When you or a loved one is arrested, getting the accused out on bail needs to happen as soon as possible. In some cases, however, even the quickest-issued bail bond won’t buy someone their freedom if a judge denies bail. While this outcome only occurs in limited circumstances, a person is usually denied bail for highly justified reasons.
Reasons a Judge Will Deny a Defendant Bail
When arranging a bail bond, a suspect gives an unspoken vow to the bail bondsman to appear at their scheduled court date in exchange for their freedom. If there is any risk that the suspect will fail to keep this promise, a judge will deny bail. Circumstances include:
- If the accused is a foreign resident that has potential to flee the country to avoid a conviction.
- If the accused has a questionable attitude at their arraignment.
- If a credible source has given the judge reason to believe the accused is a flight risk.
- If the accused has failed to show up to court dates in the past.
This case in arrest proceedings assures that those charged for crimes are held accountable—even if it means additional jail time before they are tried or convicted.
Threat to Society
With more severe crimes, a suspect will be denied bail because they are a potential threat to the public if they are released before their court date. The defendant will be held if they are accused of:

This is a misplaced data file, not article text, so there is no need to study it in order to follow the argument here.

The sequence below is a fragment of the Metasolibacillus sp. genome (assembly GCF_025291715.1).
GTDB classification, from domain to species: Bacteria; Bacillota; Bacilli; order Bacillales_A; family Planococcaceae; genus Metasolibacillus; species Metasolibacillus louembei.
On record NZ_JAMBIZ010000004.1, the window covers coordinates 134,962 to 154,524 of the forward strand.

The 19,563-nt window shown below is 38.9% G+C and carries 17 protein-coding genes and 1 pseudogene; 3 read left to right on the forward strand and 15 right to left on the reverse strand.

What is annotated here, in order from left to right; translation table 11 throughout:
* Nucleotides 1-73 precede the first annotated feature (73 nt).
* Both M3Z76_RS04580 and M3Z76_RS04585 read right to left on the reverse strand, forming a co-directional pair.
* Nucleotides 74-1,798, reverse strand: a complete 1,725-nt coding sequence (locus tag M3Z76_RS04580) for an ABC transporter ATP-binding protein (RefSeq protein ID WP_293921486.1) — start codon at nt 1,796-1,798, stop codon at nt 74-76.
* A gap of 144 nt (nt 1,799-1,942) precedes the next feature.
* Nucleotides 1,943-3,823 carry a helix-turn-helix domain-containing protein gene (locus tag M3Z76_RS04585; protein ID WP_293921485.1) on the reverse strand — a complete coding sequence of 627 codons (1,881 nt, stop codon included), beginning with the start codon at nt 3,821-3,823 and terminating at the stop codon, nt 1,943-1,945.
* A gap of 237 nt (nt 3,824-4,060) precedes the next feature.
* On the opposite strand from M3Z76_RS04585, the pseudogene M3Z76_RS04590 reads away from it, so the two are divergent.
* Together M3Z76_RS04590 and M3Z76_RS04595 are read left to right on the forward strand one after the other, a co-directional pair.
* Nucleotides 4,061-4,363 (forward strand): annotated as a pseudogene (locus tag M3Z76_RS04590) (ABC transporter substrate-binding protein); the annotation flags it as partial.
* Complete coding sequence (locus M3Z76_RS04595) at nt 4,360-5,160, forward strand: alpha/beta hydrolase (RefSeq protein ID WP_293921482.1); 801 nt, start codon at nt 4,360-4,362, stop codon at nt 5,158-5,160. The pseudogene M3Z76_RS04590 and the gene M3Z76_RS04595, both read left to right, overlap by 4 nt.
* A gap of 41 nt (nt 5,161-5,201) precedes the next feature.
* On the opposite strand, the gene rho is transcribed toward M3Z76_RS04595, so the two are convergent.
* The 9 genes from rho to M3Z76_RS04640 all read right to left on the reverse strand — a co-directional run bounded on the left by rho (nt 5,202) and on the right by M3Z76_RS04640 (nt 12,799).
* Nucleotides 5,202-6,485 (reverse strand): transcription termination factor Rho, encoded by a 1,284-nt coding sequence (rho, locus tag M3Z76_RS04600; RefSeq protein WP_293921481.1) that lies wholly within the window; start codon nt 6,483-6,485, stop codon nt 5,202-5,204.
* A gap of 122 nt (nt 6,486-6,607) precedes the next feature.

- Crimes of violence
- Crimes that have a maximum penalty if convicted
- Drug offenses that can carry 10+ years in prison if convicted
- Any felony, if the accused has a minimum of two prior felony convictions
- Felonies that involve child victims, weapons, or failure to register as a sex offender
A judge ultimately makes this call by weighing the risk of having this individual back in society.
If your loved one is arrested, getting them out of custody as soon as possible is your first priority. Depend on 3-D Bail Bonds to handle this tough situation with discretion and understanding for the incarcerated. Our team has 24/7 offices in Hartford and New Britain, CT, each within close proximity to Hartford Correctional Center and New Britain police station, respectively. If you’re in need of their bail bond services, call us at (860) 247-2245 or visit our website!